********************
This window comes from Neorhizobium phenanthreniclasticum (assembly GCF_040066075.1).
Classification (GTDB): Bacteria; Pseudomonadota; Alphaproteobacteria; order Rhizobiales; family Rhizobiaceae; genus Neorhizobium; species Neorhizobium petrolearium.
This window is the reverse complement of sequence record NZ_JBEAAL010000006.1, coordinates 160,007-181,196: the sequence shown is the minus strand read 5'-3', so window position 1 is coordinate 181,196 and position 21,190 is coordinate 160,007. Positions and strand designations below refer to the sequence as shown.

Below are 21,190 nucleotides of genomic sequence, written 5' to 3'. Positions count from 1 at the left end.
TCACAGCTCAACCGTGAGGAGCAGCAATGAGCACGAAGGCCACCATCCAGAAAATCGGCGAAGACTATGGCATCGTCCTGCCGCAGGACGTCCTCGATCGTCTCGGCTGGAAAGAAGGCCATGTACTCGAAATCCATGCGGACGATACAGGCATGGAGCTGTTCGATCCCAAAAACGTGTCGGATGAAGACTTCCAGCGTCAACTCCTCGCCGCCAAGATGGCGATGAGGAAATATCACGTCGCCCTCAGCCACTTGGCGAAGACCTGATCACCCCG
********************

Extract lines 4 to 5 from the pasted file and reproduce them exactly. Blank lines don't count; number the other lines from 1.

Below are 21,190 nucleotides of genomic sequence, written 5' to 3'. Positions count from 1 at the left end.
TCACAGCTCAACCGTGAGGAGCAGCAATGAGCACGAAGGCCACCATCCAGAAAATCGGCGAAGACTATGGCATCGTCCTGCCGCAGGACGTCCTCGATCGTCTCGGCTGGAAAGAAGGCCATGTACTCGAAATCCATGCGGACGATACAGGCATGGAGCTGTTCGATCCCAAAAACGTGTCGGATGAAGACTTCCAGCGTCAACTCCTCGCCGCCAAGATGGCGATGAGGAAATATCACGTCGCCCTCAGCCACTTGGCGAAGACCTGATCACCCCG